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Suit filed to force Chester-Upland school funding

The school board and some parents in Delaware County's Chester Upland School District filed suit in federal court today against the state, the education department and legislative leaders, asking that the district be adequately funded through the end of the school year, at a cost of about $20.7 million.

The money should come from state allocations normally due the district which are now being diverted to pay charter schools, the lawsuit said, and from state education department reserve funds.

State officials have repeatedly said they will not send money to the district, which they said caused its own problems through irresponsible spending.

The district, which saw big cuts in state education funding last June and which used money allocated for this year to pay debts it ran up last year, ran out of money last week and will not be able to meet its payroll Wednesday.

Almost half the district's students attend charter schools, with payments following the students, further contributing to Chester Upland's financial troubles.

The state has been withholding allocations that would normally go to Chester Upland to pay those charter schools that have Chester Upland students enrolled in them, and to repay itself $8.7 million it advanced to the district last year to pay off some of its debts for 2010-11. From January to June 2012, $36.3 million in state subsidies are due the district.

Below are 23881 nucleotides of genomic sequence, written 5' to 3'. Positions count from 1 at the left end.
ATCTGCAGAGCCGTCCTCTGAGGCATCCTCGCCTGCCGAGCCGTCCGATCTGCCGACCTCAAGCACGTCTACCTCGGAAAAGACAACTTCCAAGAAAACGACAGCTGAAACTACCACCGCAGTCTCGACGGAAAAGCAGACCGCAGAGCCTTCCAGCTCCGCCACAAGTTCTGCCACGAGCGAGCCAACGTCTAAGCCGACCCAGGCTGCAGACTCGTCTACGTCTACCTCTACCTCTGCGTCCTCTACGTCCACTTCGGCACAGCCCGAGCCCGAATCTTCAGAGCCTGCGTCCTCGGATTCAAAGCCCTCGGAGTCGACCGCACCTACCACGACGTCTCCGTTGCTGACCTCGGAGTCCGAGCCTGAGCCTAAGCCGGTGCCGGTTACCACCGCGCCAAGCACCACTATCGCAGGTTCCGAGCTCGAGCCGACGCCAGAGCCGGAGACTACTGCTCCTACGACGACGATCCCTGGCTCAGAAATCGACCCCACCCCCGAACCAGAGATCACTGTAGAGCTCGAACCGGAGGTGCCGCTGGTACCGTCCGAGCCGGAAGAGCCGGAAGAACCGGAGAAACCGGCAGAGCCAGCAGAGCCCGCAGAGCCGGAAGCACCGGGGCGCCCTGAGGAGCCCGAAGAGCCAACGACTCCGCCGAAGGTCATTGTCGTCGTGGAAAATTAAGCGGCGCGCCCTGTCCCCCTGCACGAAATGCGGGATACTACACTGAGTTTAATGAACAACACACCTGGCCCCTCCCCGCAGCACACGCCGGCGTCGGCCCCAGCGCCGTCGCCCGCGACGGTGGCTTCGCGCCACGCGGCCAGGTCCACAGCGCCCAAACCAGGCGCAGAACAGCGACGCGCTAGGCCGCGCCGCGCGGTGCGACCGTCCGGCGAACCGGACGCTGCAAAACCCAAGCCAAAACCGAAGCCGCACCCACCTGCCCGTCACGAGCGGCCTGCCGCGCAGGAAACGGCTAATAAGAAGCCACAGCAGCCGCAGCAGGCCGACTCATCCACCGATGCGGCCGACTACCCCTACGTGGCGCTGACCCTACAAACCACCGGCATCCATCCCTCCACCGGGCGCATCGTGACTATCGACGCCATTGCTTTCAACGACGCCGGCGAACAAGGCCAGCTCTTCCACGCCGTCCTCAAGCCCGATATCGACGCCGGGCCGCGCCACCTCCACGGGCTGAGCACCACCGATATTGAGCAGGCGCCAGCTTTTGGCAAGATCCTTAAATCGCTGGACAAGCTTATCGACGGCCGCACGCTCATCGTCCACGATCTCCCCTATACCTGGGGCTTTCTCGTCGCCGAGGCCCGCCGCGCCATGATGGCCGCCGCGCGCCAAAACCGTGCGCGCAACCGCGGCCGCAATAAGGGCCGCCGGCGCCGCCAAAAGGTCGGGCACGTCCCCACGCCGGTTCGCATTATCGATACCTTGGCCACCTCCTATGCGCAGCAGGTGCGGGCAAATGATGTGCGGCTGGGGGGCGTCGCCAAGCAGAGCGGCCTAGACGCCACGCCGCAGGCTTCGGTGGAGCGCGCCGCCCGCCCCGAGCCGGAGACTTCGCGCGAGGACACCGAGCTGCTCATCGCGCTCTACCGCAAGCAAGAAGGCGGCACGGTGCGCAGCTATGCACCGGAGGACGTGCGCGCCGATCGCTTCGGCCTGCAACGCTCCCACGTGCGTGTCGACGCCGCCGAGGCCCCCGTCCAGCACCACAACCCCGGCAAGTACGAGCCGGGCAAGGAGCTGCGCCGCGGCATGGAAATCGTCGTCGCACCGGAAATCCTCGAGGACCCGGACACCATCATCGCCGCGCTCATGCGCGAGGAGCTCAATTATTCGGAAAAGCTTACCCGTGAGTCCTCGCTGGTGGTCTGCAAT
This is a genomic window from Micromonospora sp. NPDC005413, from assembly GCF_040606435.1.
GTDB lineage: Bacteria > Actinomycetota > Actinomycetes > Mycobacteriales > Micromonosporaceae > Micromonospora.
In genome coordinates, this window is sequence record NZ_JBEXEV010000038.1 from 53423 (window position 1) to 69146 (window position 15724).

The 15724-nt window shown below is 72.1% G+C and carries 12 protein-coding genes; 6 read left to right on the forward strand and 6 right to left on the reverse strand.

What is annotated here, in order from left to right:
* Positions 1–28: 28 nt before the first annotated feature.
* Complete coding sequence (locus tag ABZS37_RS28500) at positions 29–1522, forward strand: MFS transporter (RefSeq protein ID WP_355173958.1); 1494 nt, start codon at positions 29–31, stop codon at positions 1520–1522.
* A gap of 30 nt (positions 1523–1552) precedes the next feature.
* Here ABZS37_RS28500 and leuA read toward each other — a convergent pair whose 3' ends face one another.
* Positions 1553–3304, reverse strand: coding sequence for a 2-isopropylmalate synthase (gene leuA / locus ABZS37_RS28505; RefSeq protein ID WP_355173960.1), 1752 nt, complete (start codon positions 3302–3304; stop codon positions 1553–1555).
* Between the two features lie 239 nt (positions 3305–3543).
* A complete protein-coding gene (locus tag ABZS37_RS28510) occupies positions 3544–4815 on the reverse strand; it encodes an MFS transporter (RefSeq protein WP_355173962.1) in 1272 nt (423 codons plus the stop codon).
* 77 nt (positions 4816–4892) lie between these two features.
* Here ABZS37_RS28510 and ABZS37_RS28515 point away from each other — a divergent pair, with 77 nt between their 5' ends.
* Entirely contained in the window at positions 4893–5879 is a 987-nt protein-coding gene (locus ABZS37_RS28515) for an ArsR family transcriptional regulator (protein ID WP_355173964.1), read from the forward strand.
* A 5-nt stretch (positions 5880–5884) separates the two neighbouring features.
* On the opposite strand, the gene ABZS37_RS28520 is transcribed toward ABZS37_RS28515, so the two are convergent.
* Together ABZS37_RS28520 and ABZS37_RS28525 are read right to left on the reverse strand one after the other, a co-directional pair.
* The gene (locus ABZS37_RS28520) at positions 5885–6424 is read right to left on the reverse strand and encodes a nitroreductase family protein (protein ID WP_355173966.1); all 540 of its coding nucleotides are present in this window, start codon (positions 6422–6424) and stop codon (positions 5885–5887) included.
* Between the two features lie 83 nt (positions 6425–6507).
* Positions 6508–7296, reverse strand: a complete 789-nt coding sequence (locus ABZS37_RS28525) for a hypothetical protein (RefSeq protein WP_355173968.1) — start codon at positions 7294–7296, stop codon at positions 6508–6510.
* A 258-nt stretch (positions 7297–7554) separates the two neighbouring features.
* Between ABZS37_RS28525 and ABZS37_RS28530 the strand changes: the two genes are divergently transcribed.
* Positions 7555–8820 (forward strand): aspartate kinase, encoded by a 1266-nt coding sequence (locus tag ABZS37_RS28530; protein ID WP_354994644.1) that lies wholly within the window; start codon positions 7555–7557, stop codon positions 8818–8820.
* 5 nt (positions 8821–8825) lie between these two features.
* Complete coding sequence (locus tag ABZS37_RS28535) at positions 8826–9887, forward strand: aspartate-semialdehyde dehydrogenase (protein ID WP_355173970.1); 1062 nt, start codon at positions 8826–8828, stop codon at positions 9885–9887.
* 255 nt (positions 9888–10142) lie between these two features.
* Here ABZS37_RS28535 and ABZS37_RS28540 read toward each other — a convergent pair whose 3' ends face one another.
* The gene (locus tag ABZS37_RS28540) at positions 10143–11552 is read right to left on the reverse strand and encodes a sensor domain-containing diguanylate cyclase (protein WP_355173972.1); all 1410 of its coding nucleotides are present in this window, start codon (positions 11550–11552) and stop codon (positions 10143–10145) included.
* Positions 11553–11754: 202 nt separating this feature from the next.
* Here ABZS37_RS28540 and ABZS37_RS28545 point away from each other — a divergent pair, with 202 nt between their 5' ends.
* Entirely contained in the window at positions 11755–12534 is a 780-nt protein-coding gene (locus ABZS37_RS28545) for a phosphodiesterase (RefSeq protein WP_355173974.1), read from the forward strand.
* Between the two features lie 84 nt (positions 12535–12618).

State officials have said they are obliged to pay the charters before sending any money on to the district, and that has used up all the state allegations. But the lawsuit cites a section of the School Code that says payroll obligations in school districts are "preferential claims."

State special education payments to Chester Upland this year are $3,600 per student, but the district has to pay charter schools $14,670 per special education student in addition to the rate it pays them for its regular education students, the lawsuit said. That violates special education law and equal protection provisions, the lawsuit said, and should be declared unconstitutional.

The lawsuit said that the state exercised receivership over the district from 2006 to June 2011, and failed to provide adequate oversight and direction to the district, which ran up millions in debt before an elected school board took over in June 2010. It asks that the state be enjoined from repaying itself the $8.7 million it advanced to the district until the end of this school year.

The lawsuit also said that because payments to charter schools are based on Chester Upland's 2010-11 budget, which was $17 million more than this year, payments based on the 2010-2011 spending levels should be halted unless Chester Upland's state funding is restored to that year's levels.